Kramer’s LinkedIn shows she also worked for Smith & Liss LLC — the law firm at which Ray S. Smith III, a co-defendant of Trump in the 2020 election interference case, is a partner.

Kramer has vocally opposed Willis on social media, sharing posts that describe the district attorney as a “disgrace to the legal community” and urging she be “held criminally liable” for failing to disclose vacations paid for by Wade, the special prosecutor with whom Willis had a relationship.

But before going on to the general election, Willis first faces a challenge from her own party: Christian Wise Smith, a former prosecutor and father of four who founded a nonprofit aimed at ending police brutality.

In 2020, Smith unsuccessfully ran against Willis in a three-way primary, landing in last place with just less than 23 percent of the vote. Willis that year ousted six-term incumbent Paul Howard, Willis’s longtime mentor who was implicated in multiple scandals.

After losing to Willis, Smith published a children’s book titled “WISEUP Adventure Series: Chris and Key Go Vote!” that he said was inspired by his run for Fulton County district attorney and people who “believed their vote didn’t matter.” Smith wrote on his website that he was the first in his family to graduate from college after a police officer “took interest in helping him break free of the low expectations inherent” in his upbringing.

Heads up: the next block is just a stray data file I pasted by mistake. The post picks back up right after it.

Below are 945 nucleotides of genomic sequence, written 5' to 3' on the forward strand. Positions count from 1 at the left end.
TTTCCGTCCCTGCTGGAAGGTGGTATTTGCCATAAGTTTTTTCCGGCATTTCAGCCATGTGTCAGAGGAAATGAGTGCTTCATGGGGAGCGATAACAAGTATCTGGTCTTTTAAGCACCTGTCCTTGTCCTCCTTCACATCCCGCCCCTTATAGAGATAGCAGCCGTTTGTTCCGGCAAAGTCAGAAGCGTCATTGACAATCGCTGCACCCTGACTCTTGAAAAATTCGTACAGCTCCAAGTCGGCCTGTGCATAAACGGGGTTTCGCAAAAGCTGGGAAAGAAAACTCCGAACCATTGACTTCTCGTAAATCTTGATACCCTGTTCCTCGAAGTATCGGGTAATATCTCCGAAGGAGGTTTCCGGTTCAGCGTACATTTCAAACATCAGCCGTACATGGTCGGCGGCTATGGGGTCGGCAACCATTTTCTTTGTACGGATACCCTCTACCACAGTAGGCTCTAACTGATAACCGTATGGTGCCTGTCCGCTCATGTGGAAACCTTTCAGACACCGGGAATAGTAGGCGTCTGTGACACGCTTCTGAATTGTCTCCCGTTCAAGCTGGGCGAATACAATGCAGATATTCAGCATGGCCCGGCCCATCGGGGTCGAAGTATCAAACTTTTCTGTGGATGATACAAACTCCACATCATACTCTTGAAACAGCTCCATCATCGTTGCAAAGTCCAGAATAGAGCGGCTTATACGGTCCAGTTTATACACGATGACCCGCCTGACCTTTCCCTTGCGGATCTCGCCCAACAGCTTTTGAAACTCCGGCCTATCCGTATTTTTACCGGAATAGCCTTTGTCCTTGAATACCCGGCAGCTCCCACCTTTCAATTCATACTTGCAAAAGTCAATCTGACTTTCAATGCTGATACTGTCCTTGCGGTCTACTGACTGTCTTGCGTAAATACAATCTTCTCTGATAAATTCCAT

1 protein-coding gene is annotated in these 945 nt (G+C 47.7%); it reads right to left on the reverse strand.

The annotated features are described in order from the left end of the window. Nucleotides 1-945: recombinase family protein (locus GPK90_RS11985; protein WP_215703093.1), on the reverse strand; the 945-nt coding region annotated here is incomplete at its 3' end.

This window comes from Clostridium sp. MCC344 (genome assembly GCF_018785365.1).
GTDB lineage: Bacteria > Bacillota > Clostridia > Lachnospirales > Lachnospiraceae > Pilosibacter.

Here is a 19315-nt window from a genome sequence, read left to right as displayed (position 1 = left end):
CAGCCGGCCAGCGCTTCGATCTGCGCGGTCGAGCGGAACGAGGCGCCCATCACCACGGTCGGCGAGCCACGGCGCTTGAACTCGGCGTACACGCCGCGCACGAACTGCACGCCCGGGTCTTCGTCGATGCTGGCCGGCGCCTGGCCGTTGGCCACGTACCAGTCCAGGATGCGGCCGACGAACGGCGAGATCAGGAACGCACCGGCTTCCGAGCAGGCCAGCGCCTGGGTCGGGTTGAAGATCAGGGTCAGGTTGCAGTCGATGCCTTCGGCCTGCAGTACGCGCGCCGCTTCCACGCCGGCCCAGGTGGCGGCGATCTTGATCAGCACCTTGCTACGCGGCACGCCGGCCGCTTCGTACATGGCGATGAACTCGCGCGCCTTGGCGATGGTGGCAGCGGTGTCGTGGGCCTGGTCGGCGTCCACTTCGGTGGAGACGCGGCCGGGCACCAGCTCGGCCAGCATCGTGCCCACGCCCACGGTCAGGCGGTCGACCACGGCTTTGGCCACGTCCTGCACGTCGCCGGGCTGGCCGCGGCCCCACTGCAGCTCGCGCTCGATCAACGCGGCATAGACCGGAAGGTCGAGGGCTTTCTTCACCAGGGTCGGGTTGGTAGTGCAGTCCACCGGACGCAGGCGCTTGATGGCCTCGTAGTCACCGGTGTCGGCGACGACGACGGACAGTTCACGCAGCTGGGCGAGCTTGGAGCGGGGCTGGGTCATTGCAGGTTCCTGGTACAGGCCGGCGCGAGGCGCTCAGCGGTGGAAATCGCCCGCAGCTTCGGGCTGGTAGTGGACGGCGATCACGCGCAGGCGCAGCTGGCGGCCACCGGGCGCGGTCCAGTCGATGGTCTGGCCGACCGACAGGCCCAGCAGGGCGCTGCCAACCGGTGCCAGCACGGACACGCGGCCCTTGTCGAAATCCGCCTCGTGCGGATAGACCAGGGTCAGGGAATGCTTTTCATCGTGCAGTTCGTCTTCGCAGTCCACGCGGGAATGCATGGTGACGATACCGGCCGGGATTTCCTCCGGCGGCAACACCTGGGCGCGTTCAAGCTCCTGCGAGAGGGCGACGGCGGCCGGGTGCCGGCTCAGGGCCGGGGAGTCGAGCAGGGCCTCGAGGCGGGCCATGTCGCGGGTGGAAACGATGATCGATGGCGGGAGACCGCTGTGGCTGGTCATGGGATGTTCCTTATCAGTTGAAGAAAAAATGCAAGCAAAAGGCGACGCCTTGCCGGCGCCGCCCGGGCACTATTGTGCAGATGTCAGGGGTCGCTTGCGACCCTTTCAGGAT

Smith later unsuccessfully ran for Georgia attorney general, earning a little more than 22 percent of the vote in the race’s 2022 Democratic primary.

The weeks-long detour in the Trump case into Willis’s personal relationship with Wade, the special prosecutor, could make her more vulnerable to a challenge to her role.

Defense attorneys contend Willis hired her romantic partner to prosecute Trump and has since benefitted from his large salary in the form of lavish vacations. Willis and Wade have maintained that they began dating in early 2022 — after Wade was hired to the team.

McAfee previously said that the allegations against Willis and Wade “could result” in their disqualification if evidence shows an “actual conflict of interest or the appearance of one.”

This story was updated at 3:15 p.m.